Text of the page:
Pearl Street redesign is chance to perfect the future of urban transportation in city
The MBTA is going through a rough time, but solutions to delays and breakdowns seem elusive. One obvious (albeit small) opportunity for improvement is redesigning Pearl Street. So far, the conversation about the reconstruction has erroneously been framed as a showdown between bikes and parking. In reality, the redesign is an opportunity to exemplify the future of urban transportation: more efficient public transportation, more bicyclists and pedestrians, and fewer cars, which means fewer emissions.
The “complete streets” redesign by Cambridge’s Community Development Department proposes eliminating parking on one side of the street during the day to create a bike lane and widening the street to allow enough room for bus lanes to be “generous and clear.” However, the plan, while a great step forward, is missing some key elements to ensure efficiency and safety.
The 47 bus has five stops on Pearl Street and carries an average of 5,036 passengers every weekday. All of these stops occur in about a half-mile area. The redesign needs to readjust bus stop frequency, a proposition that has been discussed by Joe Poirier and Dylan Russell, two life-long Cambridgeporters. They also note that buses are unable to completely pull to the curb of Pearl Street, and advocate for bumped-out curbs and lengthened stop areas. This would quicken passenger exchanges, reduce travel times, and lessen emissions and noise pollution. And, upon relocating stops, the city should install sheltered waiting areas with travel information, a measure that has been shown to attract riders, direct travel and support an integrated pedestrian network.
The plan should also better address the street’s walking infrastructure. It should repair the uneven surfaces and widen the walking area. Doing so would accommodate students walking to two nearby schools: Prospect Hill Academy and Morse Elementary School.
It is important that the redesign addresses biking. Studies have shown that having a designated lane for bikes increases route ridership among cyclists, and also among those who don’t typically ride bikes on the street, such as children and the elderly. In addition, a designated lane may encourage more Hubway users and make their travels safer; these riders often don’t wear helmets, and face riskier rides than other cyclists who have already admitted to feeling unsafe on Pearl Street.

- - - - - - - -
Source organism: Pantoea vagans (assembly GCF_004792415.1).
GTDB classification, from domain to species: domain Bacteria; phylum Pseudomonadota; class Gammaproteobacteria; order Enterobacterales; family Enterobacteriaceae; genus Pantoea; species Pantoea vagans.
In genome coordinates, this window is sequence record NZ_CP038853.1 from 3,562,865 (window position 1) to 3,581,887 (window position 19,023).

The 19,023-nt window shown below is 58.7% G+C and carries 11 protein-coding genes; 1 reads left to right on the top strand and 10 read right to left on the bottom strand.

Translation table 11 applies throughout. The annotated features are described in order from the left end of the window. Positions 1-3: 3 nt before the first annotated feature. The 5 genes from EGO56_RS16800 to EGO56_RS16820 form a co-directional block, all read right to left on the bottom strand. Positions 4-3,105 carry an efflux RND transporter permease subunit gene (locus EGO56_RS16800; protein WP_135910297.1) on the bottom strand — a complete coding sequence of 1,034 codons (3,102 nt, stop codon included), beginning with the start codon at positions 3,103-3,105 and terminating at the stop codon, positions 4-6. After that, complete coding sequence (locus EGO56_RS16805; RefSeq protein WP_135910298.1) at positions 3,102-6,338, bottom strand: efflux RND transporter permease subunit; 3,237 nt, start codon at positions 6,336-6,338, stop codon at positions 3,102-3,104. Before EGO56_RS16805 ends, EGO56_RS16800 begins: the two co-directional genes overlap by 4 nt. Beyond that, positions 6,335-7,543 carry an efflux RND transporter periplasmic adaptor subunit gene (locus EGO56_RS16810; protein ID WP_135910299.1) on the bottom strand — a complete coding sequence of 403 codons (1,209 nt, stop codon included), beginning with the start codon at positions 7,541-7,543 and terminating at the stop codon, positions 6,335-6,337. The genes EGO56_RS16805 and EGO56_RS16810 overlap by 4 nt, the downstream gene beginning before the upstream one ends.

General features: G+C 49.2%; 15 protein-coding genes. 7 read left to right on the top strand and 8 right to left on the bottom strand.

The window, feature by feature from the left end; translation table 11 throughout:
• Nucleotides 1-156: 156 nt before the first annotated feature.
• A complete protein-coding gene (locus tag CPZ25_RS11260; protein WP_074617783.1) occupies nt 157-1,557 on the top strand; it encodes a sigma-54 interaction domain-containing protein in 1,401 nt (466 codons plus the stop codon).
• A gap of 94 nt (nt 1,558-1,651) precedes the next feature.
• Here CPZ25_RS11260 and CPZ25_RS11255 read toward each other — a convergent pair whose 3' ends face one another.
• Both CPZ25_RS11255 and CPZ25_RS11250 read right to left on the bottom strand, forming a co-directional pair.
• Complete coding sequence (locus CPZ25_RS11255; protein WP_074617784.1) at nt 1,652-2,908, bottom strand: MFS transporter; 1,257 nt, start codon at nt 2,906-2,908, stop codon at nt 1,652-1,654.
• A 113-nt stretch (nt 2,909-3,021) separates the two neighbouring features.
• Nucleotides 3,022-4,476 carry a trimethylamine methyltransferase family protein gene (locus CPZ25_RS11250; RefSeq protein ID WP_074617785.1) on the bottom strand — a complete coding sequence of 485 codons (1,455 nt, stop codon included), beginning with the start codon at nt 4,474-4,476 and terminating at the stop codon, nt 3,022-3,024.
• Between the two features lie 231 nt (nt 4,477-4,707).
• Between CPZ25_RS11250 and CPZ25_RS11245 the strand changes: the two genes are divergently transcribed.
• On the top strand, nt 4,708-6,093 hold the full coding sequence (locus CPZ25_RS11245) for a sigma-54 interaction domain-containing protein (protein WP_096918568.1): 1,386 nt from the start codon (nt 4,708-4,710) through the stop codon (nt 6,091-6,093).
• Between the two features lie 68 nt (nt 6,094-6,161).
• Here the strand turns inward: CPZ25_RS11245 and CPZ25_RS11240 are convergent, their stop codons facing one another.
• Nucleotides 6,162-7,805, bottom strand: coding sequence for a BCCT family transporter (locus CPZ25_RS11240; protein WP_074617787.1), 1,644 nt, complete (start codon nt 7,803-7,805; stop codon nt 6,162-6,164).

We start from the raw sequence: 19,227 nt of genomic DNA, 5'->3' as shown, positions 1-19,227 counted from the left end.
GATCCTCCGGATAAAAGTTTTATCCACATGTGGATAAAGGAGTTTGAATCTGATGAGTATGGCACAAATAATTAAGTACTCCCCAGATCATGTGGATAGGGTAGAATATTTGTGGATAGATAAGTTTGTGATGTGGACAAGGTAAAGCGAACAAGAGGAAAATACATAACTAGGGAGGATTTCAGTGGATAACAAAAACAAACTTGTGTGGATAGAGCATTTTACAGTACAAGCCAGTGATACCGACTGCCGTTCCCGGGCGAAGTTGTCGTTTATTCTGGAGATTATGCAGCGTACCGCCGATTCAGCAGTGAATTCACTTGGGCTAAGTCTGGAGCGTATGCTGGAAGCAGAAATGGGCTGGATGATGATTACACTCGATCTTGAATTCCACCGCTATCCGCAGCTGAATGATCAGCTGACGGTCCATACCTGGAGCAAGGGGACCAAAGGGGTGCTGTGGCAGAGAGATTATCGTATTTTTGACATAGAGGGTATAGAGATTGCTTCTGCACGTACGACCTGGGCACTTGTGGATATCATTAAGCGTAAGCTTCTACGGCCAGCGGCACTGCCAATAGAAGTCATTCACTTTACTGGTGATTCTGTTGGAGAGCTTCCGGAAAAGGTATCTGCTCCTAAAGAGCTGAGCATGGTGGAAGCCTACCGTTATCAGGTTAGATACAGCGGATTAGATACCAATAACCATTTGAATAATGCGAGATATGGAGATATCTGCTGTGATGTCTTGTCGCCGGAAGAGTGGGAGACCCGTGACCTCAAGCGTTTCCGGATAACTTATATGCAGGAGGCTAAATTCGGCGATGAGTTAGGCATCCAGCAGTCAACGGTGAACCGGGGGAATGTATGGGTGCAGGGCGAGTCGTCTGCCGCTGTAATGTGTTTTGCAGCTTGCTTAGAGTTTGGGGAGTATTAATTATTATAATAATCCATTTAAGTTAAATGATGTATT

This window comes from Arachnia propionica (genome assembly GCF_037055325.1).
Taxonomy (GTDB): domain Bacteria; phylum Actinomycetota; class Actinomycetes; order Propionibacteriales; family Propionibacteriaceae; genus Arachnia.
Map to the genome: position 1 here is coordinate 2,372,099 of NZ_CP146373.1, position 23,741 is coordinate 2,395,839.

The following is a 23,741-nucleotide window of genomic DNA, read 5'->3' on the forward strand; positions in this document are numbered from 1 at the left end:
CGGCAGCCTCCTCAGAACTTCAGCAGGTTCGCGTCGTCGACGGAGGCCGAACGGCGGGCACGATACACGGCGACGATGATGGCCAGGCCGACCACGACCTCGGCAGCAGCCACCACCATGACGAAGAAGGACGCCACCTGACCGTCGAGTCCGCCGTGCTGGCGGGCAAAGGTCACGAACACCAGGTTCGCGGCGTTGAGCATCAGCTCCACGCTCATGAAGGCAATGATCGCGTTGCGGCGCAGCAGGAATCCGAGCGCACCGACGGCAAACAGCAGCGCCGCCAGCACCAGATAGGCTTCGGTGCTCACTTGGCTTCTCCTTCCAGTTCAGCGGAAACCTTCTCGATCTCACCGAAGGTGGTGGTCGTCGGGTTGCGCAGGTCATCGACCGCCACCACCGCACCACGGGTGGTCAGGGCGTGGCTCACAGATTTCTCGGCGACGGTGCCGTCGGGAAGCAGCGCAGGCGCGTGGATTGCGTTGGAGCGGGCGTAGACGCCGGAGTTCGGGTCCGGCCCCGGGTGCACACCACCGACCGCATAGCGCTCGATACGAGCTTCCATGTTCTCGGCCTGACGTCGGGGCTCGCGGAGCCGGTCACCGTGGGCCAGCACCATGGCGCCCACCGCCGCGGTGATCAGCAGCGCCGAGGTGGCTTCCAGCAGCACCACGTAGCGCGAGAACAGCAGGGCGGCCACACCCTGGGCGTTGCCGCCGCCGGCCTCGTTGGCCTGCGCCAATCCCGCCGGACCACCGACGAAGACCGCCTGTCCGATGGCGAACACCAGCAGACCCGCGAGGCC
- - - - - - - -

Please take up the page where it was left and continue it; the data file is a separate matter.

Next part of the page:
These transportation improvements don’t need to exist as a tradeoff for convenient parking. Data provided by the city show that citywide, the demand for parking permits is declining. In 2010, the average number of permits per household in Cambridge dropped below one, and this number is continuing to fall. Plus, a study of Pearl Street concluded that side streets are able to absorb the proposed lost daytime parking. Still, there will inevitably be times when it is difficult for residents to find nearby daytime parking on a side street. Here’s where the city should step in to help. During the snow emergency just last week, the city procured free off-street parking at the First Street and Cambridgeside Galleria parking garages for area residents. The city should explore similar options for Pearl Street, making permanent passes available for residents to use in nearby parking garages and lots during the daytime only. Perhaps the city can also allow residents to park their cars to unload bulky items in the biking lane for up to five minutes.
Reducing on-street parking can be done in a way that isn’t unnecessarily burdensome to residents, while still improving transportation for the thousands of bus riders, pedestrians and cyclists that travel the street every day. The City Council must think of the transportation needs of Cambridge residents at large and the need to reduce greenhouse gas emissions. It should oppose efforts of city councillor Tim Toomey to kill the complete streets proposal, and instead consider calls to take the complete streets beyond its current plans to best accommodate all travelers.
Quinton Zondervan, president of Green Cambridge